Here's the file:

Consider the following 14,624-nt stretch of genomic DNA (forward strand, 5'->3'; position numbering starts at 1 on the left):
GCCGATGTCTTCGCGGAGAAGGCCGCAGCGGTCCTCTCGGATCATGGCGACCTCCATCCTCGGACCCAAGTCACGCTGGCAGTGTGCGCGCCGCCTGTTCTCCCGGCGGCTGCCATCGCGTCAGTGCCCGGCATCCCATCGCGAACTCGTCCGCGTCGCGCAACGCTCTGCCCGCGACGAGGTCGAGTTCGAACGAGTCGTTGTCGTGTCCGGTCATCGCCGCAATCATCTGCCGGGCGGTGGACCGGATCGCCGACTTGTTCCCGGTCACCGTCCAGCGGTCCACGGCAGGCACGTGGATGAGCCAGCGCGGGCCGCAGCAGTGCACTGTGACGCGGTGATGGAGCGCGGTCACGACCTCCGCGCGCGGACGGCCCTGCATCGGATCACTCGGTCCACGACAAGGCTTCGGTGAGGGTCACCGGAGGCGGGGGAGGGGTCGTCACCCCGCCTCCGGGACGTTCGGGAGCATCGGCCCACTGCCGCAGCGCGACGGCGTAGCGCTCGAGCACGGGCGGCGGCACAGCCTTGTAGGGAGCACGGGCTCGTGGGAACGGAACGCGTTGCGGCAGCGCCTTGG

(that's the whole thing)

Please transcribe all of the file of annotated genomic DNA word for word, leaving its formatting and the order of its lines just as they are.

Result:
Consider the following 14,624-nt stretch of genomic DNA (forward strand, 5'->3'; position numbering starts at 1 on the left):
GCCGATGTCTTCGCGGAGAAGGCCGCAGCGGTCCTCTCGGATCATGGCGACCTCCATCCTCGGACCCAAGTCACGCTGGCAGTGTGCGCGCCGCCTGTTCTCCCGGCGGCTGCCATCGCGTCAGTGCCCGGCATCCCATCGCGAACTCGTCCGCGTCGCGCAACGCTCTGCCCGCGACGAGGTCGAGTTCGAACGAGTCGTTGTCGTGTCCGGTCATCGCCGCAATCATCTGCCGGGCGGTGGACCGGATCGCCGACTTGTTCCCGGTCACCGTCCAGCGGTCCACGGCAGGCACGTGGATGAGCCAGCGCGGGCCGCAGCAGTGCACTGTGACGCGGTGATGGAGCGCGGTCACGACCTCCGCGCGCGGACGGCCCTGCATCGGATCACTCGGTCCACGACAAGGCTTCGGTGAGGGTCACCGGAGGCGGGGGAGGGGTCGTCACCCCGCCTCCGGGACGTTCGGGAGCATCGGCCCACTGCCGCAGCGCGACGGCGTAGCGCTCGAGCACGGGCGGCGGCACAGCCTTGTAGGGAGCACGGGCTCGTGGGAACGGAACGCGTTGCGGCAGCGCCTTGG